Boyne et al. (1999a) argue that the decision making in competitive tendering should consider these two variable: level of performance and cost of contracting. When the level of performance of the bidder is high, then the impact of the tendering will be not significant. This also happens when cost of contracting is expensive, it is better to use the internal supply rather than external. This factor needs to be considered in order to obtain the 'value for money' benefit.
In the practice as mentioned by Williamson cited by (Boyne, et al., 1999a), there are four variable that should be considered by the government in the tendering process. The first one is uncertainty. This point concludes that flexibility is needed if the situation cannot be expected. This point includes the possibility that renegotiation between each party may be necessary. The second aspect is complexity. Each contract has their own complexity to be monitored. Not every project has the same complexity therefore some need extra attention to make sure the contract is suitable. A complex project needs a comprehensive contract to ensure that the project can be monitored easily. The third aspect is asset specificity. If the supplier has specific skills or assets, they can charge the client with a higher price because they are the only supplier who has this resource. This aspect should be considered and a solution is needed to prevent this aspect having a boomerang effect. This means that the client will be controlled by the supplier not vice versa. One of the solutions is that the product ownership needs to be mentioned in the contract. The last aspect is small number. This aspect still related to the scarcity of the resources. When the resources is small, then there is a chance of a monopoly that will increase the cost. If it analyse more deeply, the competitive tendering can be linked into transaction cost of a contract.
Advantages and disadvantages of competitive tendering
According to Department of Local Government New South Wales (1997), there are advantages and disadvantages of using the competitive tendering.
Advantages of competitive tendering
The benefits of competition
Competitive tenderingwill create a competition from every bidder therefore it can produce a good quality contract and better efficiency. If the client receives a competitive offer, it can assure that the outcome will have the best value.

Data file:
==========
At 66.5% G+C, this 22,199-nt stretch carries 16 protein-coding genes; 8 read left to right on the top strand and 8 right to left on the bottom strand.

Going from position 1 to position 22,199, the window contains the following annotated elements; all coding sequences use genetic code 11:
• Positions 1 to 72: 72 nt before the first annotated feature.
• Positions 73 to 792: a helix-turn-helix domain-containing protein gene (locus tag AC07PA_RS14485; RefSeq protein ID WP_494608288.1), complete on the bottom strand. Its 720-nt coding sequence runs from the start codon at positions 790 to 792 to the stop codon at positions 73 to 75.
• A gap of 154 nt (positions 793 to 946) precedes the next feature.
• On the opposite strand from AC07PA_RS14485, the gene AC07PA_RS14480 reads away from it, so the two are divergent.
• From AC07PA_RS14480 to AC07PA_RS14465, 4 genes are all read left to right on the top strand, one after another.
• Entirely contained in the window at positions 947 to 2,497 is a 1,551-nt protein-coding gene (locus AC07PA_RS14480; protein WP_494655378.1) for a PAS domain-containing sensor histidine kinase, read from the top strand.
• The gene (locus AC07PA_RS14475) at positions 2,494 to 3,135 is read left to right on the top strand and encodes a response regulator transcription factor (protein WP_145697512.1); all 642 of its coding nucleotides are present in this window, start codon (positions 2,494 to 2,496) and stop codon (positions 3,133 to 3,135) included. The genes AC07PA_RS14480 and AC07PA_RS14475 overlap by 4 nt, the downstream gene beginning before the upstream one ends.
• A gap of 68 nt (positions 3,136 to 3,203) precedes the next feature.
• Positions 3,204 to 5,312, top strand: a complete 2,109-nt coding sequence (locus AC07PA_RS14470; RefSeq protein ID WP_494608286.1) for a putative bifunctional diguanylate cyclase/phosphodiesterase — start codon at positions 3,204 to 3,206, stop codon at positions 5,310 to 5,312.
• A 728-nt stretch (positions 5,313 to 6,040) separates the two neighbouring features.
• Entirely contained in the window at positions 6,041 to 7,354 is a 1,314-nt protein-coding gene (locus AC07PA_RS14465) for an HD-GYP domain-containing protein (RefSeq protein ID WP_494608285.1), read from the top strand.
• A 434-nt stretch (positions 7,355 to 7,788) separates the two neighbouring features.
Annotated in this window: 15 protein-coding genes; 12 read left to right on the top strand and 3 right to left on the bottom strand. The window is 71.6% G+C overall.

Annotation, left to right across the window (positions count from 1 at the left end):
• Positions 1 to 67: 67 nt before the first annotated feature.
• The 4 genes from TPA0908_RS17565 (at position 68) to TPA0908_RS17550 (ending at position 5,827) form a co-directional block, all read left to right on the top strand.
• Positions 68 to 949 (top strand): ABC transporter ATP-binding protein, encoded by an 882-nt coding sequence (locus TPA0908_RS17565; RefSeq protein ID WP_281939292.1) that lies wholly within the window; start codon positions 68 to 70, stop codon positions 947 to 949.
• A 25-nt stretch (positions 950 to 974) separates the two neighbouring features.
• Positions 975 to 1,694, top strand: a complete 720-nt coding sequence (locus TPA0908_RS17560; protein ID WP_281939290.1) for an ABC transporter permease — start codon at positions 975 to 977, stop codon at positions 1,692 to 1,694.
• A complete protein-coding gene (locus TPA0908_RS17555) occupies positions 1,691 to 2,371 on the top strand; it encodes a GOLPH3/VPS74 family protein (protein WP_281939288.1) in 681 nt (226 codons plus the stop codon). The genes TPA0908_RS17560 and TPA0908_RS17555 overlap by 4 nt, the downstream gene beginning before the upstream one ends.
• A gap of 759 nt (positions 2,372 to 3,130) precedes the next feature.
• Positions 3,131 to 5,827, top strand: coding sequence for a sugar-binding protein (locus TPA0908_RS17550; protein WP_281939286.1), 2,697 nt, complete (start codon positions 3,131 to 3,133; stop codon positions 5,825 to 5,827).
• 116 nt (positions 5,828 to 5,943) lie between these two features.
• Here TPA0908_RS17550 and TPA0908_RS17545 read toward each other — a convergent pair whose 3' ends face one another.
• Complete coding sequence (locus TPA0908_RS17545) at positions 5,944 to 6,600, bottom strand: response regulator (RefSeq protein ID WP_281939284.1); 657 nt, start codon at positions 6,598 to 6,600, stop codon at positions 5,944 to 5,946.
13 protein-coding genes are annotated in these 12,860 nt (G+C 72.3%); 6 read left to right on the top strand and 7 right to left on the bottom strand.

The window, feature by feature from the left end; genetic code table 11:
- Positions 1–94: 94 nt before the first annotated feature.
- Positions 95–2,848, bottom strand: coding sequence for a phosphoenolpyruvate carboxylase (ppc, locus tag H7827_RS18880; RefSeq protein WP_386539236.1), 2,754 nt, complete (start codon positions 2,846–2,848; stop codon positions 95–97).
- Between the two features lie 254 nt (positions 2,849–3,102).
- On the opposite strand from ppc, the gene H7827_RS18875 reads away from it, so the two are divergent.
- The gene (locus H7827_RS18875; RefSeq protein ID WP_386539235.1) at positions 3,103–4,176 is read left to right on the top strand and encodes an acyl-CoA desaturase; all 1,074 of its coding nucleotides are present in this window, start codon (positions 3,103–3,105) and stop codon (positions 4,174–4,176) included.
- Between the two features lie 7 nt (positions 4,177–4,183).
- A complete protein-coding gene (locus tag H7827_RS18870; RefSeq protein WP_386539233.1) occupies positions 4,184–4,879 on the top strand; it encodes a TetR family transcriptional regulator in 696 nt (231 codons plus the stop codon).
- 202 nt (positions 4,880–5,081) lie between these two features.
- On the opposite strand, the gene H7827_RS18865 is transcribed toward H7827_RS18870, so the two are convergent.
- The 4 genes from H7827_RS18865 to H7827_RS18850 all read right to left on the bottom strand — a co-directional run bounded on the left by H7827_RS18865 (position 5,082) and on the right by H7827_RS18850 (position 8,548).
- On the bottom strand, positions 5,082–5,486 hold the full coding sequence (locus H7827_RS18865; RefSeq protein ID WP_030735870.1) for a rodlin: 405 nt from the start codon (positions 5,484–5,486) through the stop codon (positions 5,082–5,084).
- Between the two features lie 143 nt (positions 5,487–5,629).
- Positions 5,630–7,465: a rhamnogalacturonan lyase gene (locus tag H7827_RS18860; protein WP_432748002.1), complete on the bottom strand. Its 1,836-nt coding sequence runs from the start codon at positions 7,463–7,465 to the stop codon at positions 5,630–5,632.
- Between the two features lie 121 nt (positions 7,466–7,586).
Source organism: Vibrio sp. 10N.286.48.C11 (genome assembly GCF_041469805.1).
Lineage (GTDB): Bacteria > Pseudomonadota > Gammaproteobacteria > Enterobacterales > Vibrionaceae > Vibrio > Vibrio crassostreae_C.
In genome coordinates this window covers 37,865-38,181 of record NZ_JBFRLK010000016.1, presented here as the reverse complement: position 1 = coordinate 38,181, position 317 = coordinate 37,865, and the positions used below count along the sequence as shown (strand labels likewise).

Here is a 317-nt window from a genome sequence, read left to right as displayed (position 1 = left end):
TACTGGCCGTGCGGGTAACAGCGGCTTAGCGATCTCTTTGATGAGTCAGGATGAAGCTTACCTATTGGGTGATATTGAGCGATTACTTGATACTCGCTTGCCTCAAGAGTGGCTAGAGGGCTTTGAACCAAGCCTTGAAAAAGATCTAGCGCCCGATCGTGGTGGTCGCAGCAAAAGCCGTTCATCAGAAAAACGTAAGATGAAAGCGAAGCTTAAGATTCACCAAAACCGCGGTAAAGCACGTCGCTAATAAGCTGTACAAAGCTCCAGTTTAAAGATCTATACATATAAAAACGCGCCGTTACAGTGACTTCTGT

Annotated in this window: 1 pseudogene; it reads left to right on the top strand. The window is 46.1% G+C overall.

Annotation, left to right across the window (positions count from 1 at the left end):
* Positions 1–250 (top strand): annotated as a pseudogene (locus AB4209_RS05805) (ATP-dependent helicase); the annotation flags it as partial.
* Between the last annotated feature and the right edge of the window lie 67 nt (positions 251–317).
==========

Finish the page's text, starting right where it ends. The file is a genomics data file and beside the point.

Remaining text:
Improving in-house performance
Another benefit of competitive tendering is increasing the in-house provider capability. This in-house supplier can also join in to give a bidding proposal and can be compared with other bidders directly. From there the council can measure whether the effectiveness of their supplier.
Focussing attention on strategic goals
This tendering gives more priority to the project outcome and other strategic objectives which need to be satisfied. This approach makes the targeted outcome more explicit.
Achieving best value for money
As previously mentioned, the competitive atmosphere in this process increase the efficiency of the bidder to give the ideal bidding price which give the client the best value for money. According to this guideline, the savings from this process reach 20% on average. However, this number has varied from each industry and it depends on degree of efficiency, intensity of competition, and how the council manages the whole process.
Taking advantage of innovation
The council could get an innovative solution and suggestion from the contractor. The contractor can make a proposal of the latest technology or system to support the client's needs with the best price and value from every competitor.
Disadvantages of competitive tendering
According to the guideline research, the competitive tendering increases the number the unemployment. This might happen because the increase of efficiency causes the number worker reduction and also salary from the company. The competitive spirit was used too broadly therefore lead to this effect.